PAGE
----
Posts Tagged ‘texas public policy foundation’

Keynote’s promotion of coal leans heavily on unrealistic view of the Texas energy market

In a forum held last Thursday the conservative Texas Public Policy Foundation (TPPF) unveiled a report that attempts to sway the debate about Texas energy policy off its current trajectory – namely ideas put forward by high-profile Republicans officials like Lt. Gov. David Dewhurst and Senator Troy Fraser to help transition the state’s electric supply away from coal and towards natural gas.

Unfortunately, the report wasn’t precisely accurate in its representation of the facts. Here’s perhaps the most important chart in the entire TPPF report (entitled Texas Energy and the Energy of Texas co-authored by Dr. Steven Hayward who was the forum’s keynote speaker) with a couple modifications to try and make it a little more accurate:

Modified chart from TPPF report

As you will note from my (clearly marked) changes, TPPF was not presenting the actual cost of electricity from different fuel sources, but the cost of the fuels themselves. That makes the chart inaccurate since the cost of electricity also depends on things like the cost of building a power plant. Of course that’s a minor expenditure of only several billion dollars in the case of most coal and nuclear plants and hundreds of millions of dollars for natural gas plants.

The TPPF chart was also misleading in three important ways, and one can only really conclude that it was intentionally so. (more…)

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In their recent report on how energy efficiency is bad for consumers in Texas, the Texas Public Policy Foundation took some time to tout nukes.

To distinguish the development of new nuclear reactors from the previous generation which was frought with cost overruns and delays, they claim the following (page 7-8):

“But unlike consumers from the 1980s, today’s consumers won’t be taking on the risk of cost overruns. In fact, they won’t be taking any risk at all. Once the new nuclear plants are complete, the price of the electricity sold from the plants will be determined by market forces. If the price is higher than the cost of the electricity, the plants will be profitable. If not, the plants will lose money. But it is the investors–not consumers–who will bear that risk.”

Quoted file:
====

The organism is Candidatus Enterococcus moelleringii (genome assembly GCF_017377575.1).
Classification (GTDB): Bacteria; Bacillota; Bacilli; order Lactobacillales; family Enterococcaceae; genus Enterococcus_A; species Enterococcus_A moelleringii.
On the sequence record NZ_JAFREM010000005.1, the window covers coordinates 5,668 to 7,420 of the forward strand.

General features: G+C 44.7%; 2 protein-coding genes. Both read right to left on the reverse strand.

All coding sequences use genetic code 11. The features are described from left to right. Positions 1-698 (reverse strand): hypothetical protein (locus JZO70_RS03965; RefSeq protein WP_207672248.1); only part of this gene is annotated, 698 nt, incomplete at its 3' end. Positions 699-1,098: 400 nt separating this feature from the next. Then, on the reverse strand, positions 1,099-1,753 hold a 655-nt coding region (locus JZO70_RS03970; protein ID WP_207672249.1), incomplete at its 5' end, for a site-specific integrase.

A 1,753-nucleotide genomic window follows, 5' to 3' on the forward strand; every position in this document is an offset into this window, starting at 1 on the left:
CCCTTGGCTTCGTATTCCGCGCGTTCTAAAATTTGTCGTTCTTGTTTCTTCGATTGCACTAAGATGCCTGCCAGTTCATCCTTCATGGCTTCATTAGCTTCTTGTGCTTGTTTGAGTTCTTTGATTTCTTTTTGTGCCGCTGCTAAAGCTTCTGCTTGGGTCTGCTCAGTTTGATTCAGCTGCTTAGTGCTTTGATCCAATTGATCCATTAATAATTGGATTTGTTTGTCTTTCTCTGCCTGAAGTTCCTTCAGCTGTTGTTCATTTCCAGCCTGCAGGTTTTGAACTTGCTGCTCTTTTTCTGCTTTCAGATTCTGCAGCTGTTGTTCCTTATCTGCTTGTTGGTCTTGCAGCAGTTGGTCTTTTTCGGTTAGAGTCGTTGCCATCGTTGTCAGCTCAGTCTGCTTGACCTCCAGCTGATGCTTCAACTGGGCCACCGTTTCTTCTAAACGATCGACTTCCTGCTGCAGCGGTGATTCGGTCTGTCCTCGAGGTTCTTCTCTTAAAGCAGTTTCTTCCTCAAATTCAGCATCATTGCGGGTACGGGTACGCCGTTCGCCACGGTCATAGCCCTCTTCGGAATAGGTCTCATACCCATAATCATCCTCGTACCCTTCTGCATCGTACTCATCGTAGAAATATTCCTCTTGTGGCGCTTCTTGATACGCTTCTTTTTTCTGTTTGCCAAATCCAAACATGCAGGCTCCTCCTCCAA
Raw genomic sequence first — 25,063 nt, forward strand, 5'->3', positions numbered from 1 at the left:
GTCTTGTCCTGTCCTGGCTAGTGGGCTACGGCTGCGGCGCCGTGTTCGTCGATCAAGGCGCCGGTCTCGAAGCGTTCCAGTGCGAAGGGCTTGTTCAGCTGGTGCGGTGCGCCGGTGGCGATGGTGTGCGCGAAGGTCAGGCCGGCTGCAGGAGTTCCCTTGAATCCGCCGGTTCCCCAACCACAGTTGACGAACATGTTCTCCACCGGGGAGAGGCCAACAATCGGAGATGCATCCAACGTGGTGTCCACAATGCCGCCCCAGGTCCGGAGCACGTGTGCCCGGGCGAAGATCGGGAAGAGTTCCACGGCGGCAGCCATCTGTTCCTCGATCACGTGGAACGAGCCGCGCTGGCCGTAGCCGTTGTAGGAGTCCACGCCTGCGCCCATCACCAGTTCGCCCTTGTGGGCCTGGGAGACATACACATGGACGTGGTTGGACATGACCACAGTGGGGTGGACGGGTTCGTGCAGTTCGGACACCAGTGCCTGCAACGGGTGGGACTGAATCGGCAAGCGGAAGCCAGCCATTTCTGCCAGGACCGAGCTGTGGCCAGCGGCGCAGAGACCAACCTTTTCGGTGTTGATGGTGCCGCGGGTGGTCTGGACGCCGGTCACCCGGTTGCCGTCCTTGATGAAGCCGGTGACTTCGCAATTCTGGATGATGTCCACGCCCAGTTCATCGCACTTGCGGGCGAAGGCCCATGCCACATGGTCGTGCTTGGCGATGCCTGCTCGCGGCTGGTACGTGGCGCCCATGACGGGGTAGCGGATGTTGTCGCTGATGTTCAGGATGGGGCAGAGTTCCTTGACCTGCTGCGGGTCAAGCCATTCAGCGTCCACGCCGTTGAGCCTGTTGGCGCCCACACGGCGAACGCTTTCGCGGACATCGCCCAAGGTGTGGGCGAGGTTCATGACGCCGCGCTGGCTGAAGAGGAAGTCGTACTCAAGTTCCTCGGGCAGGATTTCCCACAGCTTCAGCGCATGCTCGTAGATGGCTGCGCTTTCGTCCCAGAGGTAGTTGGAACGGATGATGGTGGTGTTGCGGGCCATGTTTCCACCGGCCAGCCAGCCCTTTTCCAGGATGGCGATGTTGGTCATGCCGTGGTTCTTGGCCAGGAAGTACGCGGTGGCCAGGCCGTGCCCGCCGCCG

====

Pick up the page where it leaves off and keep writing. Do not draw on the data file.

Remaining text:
The investors will bear all the risk? Really? Well, published today is a report from Forbes.com that, in addition to announcing NRG’s dramatic scaling back on nuclear development (by some 95%) quotes NRG Energy’s CEO David Crane as saying he is:

“more comfortable when someone else takes risk.” (as in, the citizens of San Antonio?)

Ouch! I encourage y’all to read the full Forbes article and this one from last December, which notes that a major part of NRG’s strategy is to sell to municipally-owned utilities and electric cooperatives. They are medicine for those that think new nuclear is cost-competitive because they’re all about how dependent nuke developers are on federal loan guarantees (aka subsidies).

EDITOR’S NOTE: Also of interest is an article from this morning’s NYTimes that shows the cost of solar is now cheaper than the cost of nuclear, and a hot-off-the-presses article from Greg Harman at the San Antonio Current saying that with NRG taking so much investment out of developing the plant, and the US gov’t balking at more subsidies for this nuclear pork behemoth, that the only way to make the deal work is to get the governments of France and Japan to also help bail out their investors with, you guessed it- more loan guarantees. How many countries and government bailouts does it take to build a nuke plant in Texas?  Three, apparently.  Ahhh, nuclear power- it’s like fiscal conservative kryptonite. One mention of it and any and all pretense of being pro free market just disappears as they can’t stop lining up to the gravy train of pork, loan guarantees and subsidies. ~~Andy


By promoting cleaner energy, cleaner government, and cleaner air for all Texans, we hope to provide for a healthy place to live and prosper. We are Public Citizen Texas.

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